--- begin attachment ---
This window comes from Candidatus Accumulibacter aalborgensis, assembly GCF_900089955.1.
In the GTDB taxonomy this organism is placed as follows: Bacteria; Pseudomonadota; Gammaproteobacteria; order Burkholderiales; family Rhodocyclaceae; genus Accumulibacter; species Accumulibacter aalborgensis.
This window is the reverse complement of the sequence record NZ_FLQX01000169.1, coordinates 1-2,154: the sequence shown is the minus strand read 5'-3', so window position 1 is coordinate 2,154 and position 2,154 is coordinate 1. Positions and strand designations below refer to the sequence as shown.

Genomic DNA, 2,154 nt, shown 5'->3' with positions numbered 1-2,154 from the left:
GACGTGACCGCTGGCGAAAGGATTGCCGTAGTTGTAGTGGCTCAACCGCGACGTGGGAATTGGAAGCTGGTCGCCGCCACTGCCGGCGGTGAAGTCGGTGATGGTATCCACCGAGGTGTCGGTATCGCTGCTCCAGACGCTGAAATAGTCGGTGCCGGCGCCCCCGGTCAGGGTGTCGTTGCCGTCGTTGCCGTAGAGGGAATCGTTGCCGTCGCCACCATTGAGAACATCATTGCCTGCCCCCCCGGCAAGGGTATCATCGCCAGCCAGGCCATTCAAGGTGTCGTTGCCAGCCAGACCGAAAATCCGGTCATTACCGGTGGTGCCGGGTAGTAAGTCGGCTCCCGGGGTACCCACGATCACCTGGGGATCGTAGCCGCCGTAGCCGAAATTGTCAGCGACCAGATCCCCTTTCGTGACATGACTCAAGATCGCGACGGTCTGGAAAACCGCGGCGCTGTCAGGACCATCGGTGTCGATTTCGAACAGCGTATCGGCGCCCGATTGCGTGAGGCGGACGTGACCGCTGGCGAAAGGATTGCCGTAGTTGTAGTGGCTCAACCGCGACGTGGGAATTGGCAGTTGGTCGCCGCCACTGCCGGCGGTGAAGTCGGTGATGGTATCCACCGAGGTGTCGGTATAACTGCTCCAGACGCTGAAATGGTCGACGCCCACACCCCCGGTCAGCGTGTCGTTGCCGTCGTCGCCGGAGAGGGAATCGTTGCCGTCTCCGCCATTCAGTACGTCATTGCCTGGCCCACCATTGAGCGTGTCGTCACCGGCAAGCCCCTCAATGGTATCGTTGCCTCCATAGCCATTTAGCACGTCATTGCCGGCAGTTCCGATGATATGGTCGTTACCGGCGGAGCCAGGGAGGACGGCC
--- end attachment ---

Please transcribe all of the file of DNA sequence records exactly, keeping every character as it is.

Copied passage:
This window comes from Candidatus Accumulibacter aalborgensis, assembly GCF_900089955.1.
In the GTDB taxonomy this organism is placed as follows: Bacteria; Pseudomonadota; Gammaproteobacteria; order Burkholderiales; family Rhodocyclaceae; genus Accumulibacter; species Accumulibacter aalborgensis.
This window is the reverse complement of the sequence record NZ_FLQX01000169.1, coordinates 1-2,154: the sequence shown is the minus strand read 5'-3', so window position 1 is coordinate 2,154 and position 2,154 is coordinate 1. Positions and strand designations below refer to the sequence as shown.

Genomic DNA, 2,154 nt, shown 5'->3' with positions numbered 1-2,154 from the left:
GACGTGACCGCTGGCGAAAGGATTGCCGTAGTTGTAGTGGCTCAACCGCGACGTGGGAATTGGAAGCTGGTCGCCGCCACTGCCGGCGGTGAAGTCGGTGATGGTATCCACCGAGGTGTCGGTATCGCTGCTCCAGACGCTGAAATAGTCGGTGCCGGCGCCCCCGGTCAGGGTGTCGTTGCCGTCGTTGCCGTAGAGGGAATCGTTGCCGTCGCCACCATTGAGAACATCATTGCCTGCCCCCCCGGCAAGGGTATCATCGCCAGCCAGGCCATTCAAGGTGTCGTTGCCAGCCAGACCGAAAATCCGGTCATTACCGGTGGTGCCGGGTAGTAAGTCGGCTCCCGGGGTACCCACGATCACCTGGGGATCGTAGCCGCCGTAGCCGAAATTGTCAGCGACCAGATCCCCTTTCGTGACATGACTCAAGATCGCGACGGTCTGGAAAACCGCGGCGCTGTCAGGACCATCGGTGTCGATTTCGAACAGCGTATCGGCGCCCGATTGCGTGAGGCGGACGTGACCGCTGGCGAAAGGATTGCCGTAGTTGTAGTGGCTCAACCGCGACGTGGGAATTGGCAGTTGGTCGCCGCCACTGCCGGCGGTGAAGTCGGTGATGGTATCCACCGAGGTGTCGGTATAACTGCTCCAGACGCTGAAATGGTCGACGCCCACACCCCCGGTCAGCGTGTCGTTGCCGTCGTCGCCGGAGAGGGAATCGTTGCCGTCTCCGCCATTCAGTACGTCATTGCCTGGCCCACCATTGAGCGTGTCGTCACCGGCAAGCCCCTCAATGGTATCGTTGCCTCCATAGCCATTTAGCACGTCATTGCCGGCAGTTCCGATGATATGGTCGTTACCGGCGGAGCCAGGGAGGACGGCC